“I always thought that I was too young to be an addict, and yet I was constantly getting in trouble and lying to people.”
The easiest way to beat addiction is never to start.
There are things you can do—as a parent, caring partner or friend—to stop someone before the temptation to take drugs takes hold and they spiral out of control. Cecil County can help you with information, education, early intervention and treatment referral options.
Dialog: the anti-drug
If you’re a concerned parent, have regular, nonjudgmental conversations with your child or teen about drug and alcohol use. Warn your kids about prescription drugs that are not prescribed for them—a medicine prescribed for a friend or relative is not safe.
Opioid addiction isn’t always a deliberate decision. It can begin with a patient taking a prescribed medication in higher-than-recommended doses, or combining it with other medications or alcohol. So never change your dosing regimen without discussing it first with a healthcare professional. Never take someone else’s prescription medication. Properly dispose of any expired or unused prescriptions. Most important, keep prescription medications out of the reach of others, securely locked away.
Causes of opioid misuse
It’s not clear why certain individuals are more likely to become opioid addicts, but overall, men are twice as likely as women. The causes include home environment, genetics, and biological or psychological reasons.
Adolescents who are raised in unstable homes or witness addiction in other family members are likely to later develop their own addiction. If a person has a close relative, parent or sibling with a genetic addictive disorder, it could contribute to them becoming an addict as well.
Psychologically—because of the euphoria created by opioids—users may believe that they function better in social or professional situations. Psychological dependence results from prolonged use, causing an emotional need or compulsion to continue using opioids. Often, addiction is accompanied by a co-occurring mental disorder such as anxiety, bipolar disorder, depression or schizophrenia.
Some people also choose prescription medications over “street drugs” because they believe that they’re safer, have fewer side effects, are cheaper, and are easier to obtain or take from others.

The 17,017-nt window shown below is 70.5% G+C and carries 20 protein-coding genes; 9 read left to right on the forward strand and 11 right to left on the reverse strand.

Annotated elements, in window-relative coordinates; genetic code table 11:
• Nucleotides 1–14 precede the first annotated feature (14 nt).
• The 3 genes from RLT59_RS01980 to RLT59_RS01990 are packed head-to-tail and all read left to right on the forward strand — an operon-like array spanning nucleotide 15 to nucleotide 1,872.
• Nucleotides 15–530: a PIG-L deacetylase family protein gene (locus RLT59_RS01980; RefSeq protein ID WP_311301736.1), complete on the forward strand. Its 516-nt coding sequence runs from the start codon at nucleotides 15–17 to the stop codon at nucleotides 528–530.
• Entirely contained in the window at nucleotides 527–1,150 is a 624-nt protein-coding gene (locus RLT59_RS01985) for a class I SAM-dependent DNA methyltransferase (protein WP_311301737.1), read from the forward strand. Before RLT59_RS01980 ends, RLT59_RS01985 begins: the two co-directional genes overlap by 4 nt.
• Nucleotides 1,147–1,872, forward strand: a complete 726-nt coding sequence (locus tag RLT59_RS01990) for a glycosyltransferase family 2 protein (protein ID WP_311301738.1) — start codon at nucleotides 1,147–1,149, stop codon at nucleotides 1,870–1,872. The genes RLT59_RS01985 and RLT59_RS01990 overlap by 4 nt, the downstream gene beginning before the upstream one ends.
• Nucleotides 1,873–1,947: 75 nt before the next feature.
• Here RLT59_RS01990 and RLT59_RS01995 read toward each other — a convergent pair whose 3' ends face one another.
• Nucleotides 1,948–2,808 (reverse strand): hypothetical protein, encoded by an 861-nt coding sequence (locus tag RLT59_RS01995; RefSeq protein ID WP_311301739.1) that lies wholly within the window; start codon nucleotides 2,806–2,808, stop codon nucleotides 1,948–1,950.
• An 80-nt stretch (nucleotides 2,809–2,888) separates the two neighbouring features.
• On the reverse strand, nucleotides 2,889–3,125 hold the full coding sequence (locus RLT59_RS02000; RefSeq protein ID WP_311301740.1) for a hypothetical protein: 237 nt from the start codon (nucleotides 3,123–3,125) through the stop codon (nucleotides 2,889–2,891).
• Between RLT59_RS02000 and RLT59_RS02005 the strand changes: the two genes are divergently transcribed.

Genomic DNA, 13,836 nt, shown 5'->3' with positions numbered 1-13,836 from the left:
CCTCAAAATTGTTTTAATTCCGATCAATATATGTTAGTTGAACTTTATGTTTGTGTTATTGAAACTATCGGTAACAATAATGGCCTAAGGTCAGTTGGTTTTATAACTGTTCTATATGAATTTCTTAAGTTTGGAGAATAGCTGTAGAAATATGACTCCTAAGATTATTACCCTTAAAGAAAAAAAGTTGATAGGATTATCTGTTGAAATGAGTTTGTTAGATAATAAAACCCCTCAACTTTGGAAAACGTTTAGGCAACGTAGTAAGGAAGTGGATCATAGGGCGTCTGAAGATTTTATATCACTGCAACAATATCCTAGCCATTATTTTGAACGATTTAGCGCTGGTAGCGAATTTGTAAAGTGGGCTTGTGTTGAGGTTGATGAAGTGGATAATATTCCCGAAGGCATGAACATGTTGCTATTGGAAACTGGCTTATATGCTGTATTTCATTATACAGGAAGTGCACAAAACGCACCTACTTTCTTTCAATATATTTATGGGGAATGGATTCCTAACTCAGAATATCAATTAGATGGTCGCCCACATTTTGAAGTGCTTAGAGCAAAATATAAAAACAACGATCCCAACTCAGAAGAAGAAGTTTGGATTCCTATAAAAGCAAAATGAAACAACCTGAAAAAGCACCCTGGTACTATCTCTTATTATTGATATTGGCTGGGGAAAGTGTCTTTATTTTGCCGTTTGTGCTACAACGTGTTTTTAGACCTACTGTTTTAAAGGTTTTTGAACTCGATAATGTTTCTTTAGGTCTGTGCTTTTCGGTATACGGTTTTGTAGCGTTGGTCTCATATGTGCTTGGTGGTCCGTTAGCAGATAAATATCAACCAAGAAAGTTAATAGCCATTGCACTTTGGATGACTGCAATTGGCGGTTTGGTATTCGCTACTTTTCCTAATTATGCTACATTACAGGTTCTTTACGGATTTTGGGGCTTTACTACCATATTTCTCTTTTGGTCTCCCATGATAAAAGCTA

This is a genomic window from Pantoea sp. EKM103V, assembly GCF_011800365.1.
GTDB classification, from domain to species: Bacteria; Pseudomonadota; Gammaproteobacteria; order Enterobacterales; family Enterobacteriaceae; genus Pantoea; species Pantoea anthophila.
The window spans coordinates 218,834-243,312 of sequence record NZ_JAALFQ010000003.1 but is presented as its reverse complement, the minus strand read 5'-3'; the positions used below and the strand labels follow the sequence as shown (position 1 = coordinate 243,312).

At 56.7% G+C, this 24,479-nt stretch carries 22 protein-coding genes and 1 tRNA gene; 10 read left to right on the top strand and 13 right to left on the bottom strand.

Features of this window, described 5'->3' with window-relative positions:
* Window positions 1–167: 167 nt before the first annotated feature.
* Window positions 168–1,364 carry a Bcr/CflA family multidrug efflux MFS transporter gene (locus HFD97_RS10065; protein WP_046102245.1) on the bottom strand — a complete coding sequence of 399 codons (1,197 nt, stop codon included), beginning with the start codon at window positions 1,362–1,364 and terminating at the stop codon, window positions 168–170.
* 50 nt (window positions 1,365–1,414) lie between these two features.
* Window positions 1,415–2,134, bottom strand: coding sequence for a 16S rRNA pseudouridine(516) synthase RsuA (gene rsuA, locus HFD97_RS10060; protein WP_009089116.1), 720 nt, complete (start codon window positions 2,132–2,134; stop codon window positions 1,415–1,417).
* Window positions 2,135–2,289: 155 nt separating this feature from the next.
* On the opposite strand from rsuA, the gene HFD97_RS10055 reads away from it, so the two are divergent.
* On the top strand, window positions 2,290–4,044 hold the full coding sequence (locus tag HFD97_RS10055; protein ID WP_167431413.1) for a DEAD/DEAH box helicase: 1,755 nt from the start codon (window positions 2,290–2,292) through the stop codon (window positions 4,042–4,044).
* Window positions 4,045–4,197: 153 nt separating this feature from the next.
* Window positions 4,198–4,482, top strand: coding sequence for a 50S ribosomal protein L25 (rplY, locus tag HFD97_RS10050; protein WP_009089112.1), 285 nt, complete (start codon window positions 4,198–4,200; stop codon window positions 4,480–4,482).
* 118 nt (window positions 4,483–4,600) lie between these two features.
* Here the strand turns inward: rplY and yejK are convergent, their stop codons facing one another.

Signs of an opioid misuse problem*
- Poor concentration or attention
- Memory problems
- Small pupils
- Nausea, vomiting
- Chronic constipation
- Rashes, itching, flushed skin
- Slurred speech
- Trouble breathing
How to talk with someone who has a problem
- First, learn about opioid abuse. For more information, you can go to the prevention resources list below.
- Find good times to talk when you won’t be interrupted. You’ll be the most effective if you cover this subject a little at a time.
- Explain that children, teens or adults could start using opioids. Give reasons why they might start (depression, peer pressure, stress, etc.).
- Assure them that if they’re tempted, or if they do drugs, they can come to you immediately for help. Be prepared to help without criticism if they feel safe coming to you.
- Go over the effects of opioids and the damage they can cause. These include physical, mental and financial harm, along with destroying relationships and trust. Invite them to ask questions. Be realistic and don’t exaggerate the harm.
- Describe the way that peer pressure to use drugs can be very subtle. Sometimes it’s nothing more than the desire to join in the fun everyone else seems to be having.
- Let them know that drug residues are stored in the body. The lingering damage of drug abuse can stay with them for many years. This damage can include effects like slow and cloudy thinking, emotional shutoff, depression, difficulty learning or solving problems, and even lasting personality changes like paranoia or anxiety.
- Explain that abuse of any drug can damage or destroy a person’s ability to achieve their goals. It can happen even in one night due to an accident or overdose.
- Be willing to listen. Above all, do your best to make it safe for them to talk to you about their friends using drugs, or about their own substance abuse or concerns.